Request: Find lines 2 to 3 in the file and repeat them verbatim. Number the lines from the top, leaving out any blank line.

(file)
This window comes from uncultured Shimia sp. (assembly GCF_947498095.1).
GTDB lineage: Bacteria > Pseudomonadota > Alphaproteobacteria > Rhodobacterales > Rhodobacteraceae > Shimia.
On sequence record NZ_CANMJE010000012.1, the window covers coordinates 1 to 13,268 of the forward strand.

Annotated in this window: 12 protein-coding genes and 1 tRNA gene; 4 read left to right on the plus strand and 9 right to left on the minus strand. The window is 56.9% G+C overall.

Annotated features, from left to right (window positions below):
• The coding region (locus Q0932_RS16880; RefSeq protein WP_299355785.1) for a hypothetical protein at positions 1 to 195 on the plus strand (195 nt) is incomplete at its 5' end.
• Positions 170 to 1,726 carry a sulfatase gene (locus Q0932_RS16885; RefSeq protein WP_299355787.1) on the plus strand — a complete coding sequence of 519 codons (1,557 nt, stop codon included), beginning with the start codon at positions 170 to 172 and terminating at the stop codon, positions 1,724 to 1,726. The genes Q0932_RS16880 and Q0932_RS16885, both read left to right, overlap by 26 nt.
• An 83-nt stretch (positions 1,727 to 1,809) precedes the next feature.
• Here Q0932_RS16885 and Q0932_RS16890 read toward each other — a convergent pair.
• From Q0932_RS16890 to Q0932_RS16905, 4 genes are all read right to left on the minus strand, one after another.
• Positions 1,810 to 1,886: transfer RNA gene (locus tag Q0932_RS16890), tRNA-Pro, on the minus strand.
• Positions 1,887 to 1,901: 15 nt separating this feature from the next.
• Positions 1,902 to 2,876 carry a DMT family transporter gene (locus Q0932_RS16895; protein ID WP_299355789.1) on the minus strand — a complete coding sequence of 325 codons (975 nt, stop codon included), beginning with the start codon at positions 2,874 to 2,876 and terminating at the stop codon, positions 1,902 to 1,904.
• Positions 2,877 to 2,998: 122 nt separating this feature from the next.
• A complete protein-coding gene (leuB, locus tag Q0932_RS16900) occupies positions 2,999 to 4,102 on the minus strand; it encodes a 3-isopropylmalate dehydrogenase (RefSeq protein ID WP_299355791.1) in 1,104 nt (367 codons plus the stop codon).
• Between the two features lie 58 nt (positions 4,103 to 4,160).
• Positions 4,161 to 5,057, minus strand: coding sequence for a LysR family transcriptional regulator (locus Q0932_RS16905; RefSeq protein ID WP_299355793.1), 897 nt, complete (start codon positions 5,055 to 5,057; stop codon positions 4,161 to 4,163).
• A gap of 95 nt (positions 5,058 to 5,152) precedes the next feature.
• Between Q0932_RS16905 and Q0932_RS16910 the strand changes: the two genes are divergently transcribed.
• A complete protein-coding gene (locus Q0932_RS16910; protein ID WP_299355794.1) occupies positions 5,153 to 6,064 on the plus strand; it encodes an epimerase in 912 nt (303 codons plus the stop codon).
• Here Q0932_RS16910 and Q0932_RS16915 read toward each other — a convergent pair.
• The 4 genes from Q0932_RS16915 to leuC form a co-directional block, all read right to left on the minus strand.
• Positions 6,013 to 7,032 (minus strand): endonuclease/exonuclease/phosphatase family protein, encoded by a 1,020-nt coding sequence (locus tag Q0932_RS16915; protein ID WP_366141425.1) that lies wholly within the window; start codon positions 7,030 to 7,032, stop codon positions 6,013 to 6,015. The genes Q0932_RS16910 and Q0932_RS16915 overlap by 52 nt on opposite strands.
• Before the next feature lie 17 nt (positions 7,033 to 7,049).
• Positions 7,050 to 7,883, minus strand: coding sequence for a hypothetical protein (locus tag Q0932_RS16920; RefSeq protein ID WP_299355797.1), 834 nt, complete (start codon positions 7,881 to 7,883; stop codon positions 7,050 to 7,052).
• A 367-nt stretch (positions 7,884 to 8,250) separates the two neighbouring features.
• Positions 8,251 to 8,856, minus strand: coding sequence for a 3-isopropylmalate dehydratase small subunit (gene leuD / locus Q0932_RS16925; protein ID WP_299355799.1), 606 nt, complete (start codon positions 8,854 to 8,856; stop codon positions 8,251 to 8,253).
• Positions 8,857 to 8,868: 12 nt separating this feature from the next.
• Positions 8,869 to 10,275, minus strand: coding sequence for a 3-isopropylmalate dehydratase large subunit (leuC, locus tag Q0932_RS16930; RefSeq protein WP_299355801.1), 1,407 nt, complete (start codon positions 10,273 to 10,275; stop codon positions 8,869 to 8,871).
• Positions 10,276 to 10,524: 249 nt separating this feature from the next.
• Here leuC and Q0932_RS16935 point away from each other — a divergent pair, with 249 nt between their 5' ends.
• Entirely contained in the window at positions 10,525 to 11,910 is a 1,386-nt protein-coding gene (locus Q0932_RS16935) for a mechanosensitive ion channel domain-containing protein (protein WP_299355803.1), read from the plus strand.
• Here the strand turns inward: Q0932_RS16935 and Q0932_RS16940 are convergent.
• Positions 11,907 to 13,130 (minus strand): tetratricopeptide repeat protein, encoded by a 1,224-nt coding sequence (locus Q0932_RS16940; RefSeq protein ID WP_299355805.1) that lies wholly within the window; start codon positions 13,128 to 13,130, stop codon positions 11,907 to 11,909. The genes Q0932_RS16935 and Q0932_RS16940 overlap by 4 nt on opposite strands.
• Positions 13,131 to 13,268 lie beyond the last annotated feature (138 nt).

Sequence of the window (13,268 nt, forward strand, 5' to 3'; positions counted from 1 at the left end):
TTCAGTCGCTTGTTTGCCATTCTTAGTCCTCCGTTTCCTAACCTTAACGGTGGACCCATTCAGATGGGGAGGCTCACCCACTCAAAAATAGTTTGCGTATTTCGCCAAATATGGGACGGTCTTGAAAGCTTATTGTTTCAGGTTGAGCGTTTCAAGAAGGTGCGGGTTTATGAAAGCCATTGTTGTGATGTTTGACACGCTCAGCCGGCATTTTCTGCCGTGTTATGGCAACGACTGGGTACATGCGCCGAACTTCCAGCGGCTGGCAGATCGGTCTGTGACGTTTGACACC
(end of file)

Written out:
GTDB lineage: Bacteria > Pseudomonadota > Alphaproteobacteria > Rhodobacterales > Rhodobacteraceae > Shimia.
On sequence record NZ_CANMJE010000012.1, the window covers coordinates 1 to 13,268 of the forward strand.